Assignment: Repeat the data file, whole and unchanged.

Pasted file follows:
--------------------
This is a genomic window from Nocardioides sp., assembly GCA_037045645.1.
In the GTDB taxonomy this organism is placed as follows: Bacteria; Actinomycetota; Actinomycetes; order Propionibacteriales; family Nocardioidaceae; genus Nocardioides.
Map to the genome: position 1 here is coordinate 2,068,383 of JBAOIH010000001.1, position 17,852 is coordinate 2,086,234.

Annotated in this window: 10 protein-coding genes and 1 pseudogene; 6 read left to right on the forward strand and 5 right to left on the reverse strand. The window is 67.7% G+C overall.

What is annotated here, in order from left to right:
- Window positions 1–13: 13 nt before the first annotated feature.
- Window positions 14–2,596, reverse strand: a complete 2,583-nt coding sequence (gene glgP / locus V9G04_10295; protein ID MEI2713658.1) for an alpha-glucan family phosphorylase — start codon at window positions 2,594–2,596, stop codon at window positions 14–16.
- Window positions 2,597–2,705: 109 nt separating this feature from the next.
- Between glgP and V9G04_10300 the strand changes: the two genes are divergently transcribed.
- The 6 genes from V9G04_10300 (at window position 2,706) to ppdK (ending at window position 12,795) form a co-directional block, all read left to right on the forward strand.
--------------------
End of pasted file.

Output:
This is a genomic window from Nocardioides sp., assembly GCA_037045645.1.
In the GTDB taxonomy this organism is placed as follows: Bacteria; Actinomycetota; Actinomycetes; order Propionibacteriales; family Nocardioidaceae; genus Nocardioides.
Map to the genome: position 1 here is coordinate 2,068,383 of JBAOIH010000001.1, position 17,852 is coordinate 2,086,234.

Annotated in this window: 10 protein-coding genes and 1 pseudogene; 6 read left to right on the forward strand and 5 right to left on the reverse strand. The window is 67.7% G+C overall.

What is annotated here, in order from left to right:
- Window positions 1–13: 13 nt before the first annotated feature.
- Window positions 14–2,596, reverse strand: a complete 2,583-nt coding sequence (gene glgP / locus V9G04_10295; protein ID MEI2713658.1) for an alpha-glucan family phosphorylase — start codon at window positions 2,594–2,596, stop codon at window positions 14–16.
- Window positions 2,597–2,705: 109 nt separating this feature from the next.
- Between glgP and V9G04_10300 the strand changes: the two genes are divergently transcribed.
- The 6 genes from V9G04_10300 (at window position 2,706) to ppdK (ending at window position 12,795) form a co-directional block, all read left to right on the forward strand.